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in my Java project i have some propertie files in a folder src/properties. When running the application in eclipse loading and saving the file with the following code is no problem:

    // create and load default properties
    Properties defaultProps = new Properties();
    File file = new File("src/properties/defaultProperties");
    if (!file.exists()){
        // Create new properties file
        FileOutputStream out = new FileOutputStream("defaultProperties");
        defaultProps.store(out, "---No Comment---");
    } else {
        // Load existing properties file
        FileInputStream in = new FileInputStream(file);

However when i creata a Runnable Jar file with eclipse the properties don't get loaded correctly. The same happens when saving the file. I read something about :

InputStream is = getClass().getResourceAsStream(path);

But in this case how can i check with an input stream if the file is existing? How is the right way to do this I/O such that it works in executable Jar files?

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up vote 3 down vote accepted

Rather use java.util.prefs.Preferences. It's similar to java.util.Properties with the difference that it's not stored in properties files, but in platform specific config management. On Windows machines for example, that's the registry.

See also:

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that's perfect! – gaussd Jan 29 '11 at 15:46
You're welcome. – BalusC Jan 29 '11 at 15:48

From the javadocs of ClassLoader

getResourceAsStream Returns

An input stream for reading the resource, or null if the resource could not be found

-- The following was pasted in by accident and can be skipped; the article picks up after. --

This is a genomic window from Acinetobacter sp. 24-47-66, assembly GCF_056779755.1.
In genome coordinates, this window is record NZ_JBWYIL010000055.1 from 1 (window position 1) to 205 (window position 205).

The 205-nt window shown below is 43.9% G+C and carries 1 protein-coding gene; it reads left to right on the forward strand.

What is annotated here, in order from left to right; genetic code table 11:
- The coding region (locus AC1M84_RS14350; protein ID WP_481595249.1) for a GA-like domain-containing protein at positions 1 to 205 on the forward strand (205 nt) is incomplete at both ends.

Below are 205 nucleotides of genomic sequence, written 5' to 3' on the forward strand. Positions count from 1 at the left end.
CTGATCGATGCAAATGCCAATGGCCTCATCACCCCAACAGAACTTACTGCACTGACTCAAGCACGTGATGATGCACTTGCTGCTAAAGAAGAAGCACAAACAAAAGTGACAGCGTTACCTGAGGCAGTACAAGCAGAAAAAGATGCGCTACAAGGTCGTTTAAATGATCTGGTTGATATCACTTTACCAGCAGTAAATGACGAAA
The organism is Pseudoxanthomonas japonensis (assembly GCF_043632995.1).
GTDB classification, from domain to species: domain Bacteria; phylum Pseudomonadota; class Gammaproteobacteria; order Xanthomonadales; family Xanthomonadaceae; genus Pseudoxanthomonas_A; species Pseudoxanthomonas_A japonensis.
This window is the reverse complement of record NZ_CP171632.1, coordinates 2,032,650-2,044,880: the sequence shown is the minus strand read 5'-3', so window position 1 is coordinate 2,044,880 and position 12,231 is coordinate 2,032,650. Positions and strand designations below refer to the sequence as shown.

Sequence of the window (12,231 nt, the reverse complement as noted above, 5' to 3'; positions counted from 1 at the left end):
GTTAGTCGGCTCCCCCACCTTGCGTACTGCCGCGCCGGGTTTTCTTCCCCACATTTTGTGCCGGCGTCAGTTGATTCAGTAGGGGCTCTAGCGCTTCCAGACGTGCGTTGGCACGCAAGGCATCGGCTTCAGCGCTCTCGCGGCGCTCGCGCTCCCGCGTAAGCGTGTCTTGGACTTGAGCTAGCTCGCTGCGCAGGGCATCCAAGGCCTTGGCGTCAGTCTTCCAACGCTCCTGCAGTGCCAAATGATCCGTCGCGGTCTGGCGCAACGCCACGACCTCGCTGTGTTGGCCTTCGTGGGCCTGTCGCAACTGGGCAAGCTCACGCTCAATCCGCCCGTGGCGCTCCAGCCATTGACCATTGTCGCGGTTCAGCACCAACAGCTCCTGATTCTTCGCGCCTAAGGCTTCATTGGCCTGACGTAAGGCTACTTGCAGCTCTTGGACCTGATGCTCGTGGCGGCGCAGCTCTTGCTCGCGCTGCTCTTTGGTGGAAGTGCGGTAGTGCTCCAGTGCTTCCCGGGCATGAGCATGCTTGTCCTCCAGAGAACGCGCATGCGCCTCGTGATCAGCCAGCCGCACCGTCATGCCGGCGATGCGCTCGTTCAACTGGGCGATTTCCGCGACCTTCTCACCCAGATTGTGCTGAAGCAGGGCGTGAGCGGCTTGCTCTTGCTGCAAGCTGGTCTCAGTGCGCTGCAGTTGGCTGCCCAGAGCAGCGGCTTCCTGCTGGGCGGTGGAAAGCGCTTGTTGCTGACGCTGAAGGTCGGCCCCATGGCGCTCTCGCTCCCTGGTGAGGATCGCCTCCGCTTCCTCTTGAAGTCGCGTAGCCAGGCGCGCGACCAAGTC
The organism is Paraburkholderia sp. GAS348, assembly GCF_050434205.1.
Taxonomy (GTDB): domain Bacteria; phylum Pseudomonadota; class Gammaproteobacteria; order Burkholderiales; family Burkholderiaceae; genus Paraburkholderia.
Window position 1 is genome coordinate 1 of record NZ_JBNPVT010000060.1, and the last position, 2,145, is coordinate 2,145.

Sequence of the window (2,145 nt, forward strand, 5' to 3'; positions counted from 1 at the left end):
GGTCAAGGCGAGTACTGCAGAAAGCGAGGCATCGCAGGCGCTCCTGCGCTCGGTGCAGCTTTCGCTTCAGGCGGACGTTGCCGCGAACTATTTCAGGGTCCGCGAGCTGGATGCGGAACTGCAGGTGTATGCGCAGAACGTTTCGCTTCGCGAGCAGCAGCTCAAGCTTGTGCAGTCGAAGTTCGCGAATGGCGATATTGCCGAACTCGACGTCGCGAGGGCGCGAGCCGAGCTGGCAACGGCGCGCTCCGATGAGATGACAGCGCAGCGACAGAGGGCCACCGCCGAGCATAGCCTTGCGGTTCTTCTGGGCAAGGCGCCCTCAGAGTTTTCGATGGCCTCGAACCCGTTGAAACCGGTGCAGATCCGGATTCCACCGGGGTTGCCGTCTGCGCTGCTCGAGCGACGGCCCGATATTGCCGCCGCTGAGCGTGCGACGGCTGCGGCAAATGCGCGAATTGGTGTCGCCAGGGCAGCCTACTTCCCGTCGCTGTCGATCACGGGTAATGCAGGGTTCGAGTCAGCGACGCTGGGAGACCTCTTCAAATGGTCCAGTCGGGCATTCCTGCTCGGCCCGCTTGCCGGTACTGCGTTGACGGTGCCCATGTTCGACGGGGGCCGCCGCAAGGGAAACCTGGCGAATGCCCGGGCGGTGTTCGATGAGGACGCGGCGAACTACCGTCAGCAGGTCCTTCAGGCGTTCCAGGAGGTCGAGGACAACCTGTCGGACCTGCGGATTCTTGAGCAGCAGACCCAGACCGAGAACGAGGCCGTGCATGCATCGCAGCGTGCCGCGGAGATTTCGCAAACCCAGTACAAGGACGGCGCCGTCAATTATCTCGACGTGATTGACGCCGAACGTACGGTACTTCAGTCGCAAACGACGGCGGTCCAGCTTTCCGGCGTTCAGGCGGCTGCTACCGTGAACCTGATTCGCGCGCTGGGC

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Do not try to write resources back into Jar files. The archives are usually locked by the JVM.

Instead serialize the new options to a place on the local file system (many options are available as to how to achieve this) and check for that changed file before defaulting to the internal properties.

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is the right way to go. Your properties file needs to be packaged within your jar file, and the path (as used above) should match the properties file path within the jar file.

Note that you wouldn't write into this. If you're packaging a jar then it's (to all intents and purposes) immutable.

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but what do i write for !file.exists() then? How can i do this on an input stream? – gaussd Jan 29 '11 at 14:03
You'll get an exception if it can't open it. Remember that it's not a file. If you can't find it, then it's likely (unless you've designed it to be like this) a programming or jar assembly problem. – Brian Agnew Jan 29 '11 at 14:53

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